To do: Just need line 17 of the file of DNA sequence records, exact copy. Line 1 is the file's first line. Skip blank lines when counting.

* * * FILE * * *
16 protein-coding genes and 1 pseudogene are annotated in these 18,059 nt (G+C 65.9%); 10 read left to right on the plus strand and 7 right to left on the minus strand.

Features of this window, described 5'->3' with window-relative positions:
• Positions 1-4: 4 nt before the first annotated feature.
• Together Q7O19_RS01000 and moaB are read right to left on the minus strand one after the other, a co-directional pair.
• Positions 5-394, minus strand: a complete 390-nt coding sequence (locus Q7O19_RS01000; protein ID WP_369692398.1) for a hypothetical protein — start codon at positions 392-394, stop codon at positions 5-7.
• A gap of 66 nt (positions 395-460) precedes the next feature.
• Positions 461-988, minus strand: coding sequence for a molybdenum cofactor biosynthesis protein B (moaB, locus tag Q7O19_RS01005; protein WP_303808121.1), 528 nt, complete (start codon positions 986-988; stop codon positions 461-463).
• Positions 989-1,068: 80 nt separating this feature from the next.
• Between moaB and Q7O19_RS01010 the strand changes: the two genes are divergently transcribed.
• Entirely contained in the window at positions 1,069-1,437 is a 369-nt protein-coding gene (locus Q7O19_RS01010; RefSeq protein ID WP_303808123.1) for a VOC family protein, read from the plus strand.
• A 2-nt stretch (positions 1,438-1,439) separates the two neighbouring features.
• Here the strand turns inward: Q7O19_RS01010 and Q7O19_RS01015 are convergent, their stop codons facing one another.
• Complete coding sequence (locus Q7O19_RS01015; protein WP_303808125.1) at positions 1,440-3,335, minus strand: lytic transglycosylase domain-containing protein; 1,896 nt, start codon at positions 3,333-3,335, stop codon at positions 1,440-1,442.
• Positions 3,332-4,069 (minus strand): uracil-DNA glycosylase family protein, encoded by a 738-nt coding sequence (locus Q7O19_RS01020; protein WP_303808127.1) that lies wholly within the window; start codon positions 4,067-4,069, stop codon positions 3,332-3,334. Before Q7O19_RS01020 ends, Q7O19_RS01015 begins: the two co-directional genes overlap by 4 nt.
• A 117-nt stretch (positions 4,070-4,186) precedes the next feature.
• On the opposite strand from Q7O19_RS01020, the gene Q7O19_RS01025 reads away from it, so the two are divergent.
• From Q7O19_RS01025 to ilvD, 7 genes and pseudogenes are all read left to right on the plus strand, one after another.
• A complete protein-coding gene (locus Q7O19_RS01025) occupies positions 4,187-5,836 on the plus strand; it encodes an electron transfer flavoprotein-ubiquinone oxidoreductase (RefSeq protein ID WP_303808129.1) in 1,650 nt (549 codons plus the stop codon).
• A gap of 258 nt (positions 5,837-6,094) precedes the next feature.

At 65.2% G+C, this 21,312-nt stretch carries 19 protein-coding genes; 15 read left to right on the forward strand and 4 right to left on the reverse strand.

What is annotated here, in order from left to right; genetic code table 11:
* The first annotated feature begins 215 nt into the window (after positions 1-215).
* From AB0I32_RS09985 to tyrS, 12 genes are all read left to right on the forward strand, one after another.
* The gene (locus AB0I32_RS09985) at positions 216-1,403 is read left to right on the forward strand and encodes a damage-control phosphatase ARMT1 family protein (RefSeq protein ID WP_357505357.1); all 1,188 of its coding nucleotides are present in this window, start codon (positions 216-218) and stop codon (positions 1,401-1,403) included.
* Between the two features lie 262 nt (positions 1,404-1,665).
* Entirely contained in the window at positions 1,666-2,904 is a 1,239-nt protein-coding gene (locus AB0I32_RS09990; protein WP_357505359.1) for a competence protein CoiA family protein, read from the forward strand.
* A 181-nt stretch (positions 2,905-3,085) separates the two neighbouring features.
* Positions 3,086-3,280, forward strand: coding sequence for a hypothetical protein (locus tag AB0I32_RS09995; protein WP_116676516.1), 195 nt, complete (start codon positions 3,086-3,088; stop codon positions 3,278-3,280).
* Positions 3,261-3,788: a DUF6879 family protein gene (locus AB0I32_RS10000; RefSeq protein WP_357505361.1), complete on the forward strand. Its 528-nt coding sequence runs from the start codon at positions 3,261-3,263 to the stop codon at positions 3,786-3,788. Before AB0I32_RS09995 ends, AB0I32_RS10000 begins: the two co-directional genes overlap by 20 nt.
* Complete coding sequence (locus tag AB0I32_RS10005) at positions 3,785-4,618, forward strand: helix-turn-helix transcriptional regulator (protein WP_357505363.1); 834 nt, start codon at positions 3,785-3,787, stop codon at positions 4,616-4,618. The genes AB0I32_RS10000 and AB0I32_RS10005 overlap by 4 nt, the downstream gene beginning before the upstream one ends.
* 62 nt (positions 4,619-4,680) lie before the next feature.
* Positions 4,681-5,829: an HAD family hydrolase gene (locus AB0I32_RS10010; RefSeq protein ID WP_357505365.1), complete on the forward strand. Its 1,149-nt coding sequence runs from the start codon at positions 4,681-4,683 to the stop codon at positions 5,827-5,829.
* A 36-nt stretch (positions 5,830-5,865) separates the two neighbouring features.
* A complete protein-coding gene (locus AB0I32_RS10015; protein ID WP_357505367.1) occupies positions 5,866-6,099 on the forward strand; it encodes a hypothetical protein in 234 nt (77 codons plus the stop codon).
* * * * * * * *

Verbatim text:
• From Q7O19_RS01025 to ilvD, 7 genes and pseudogenes are all read left to right on the plus strand, one after another.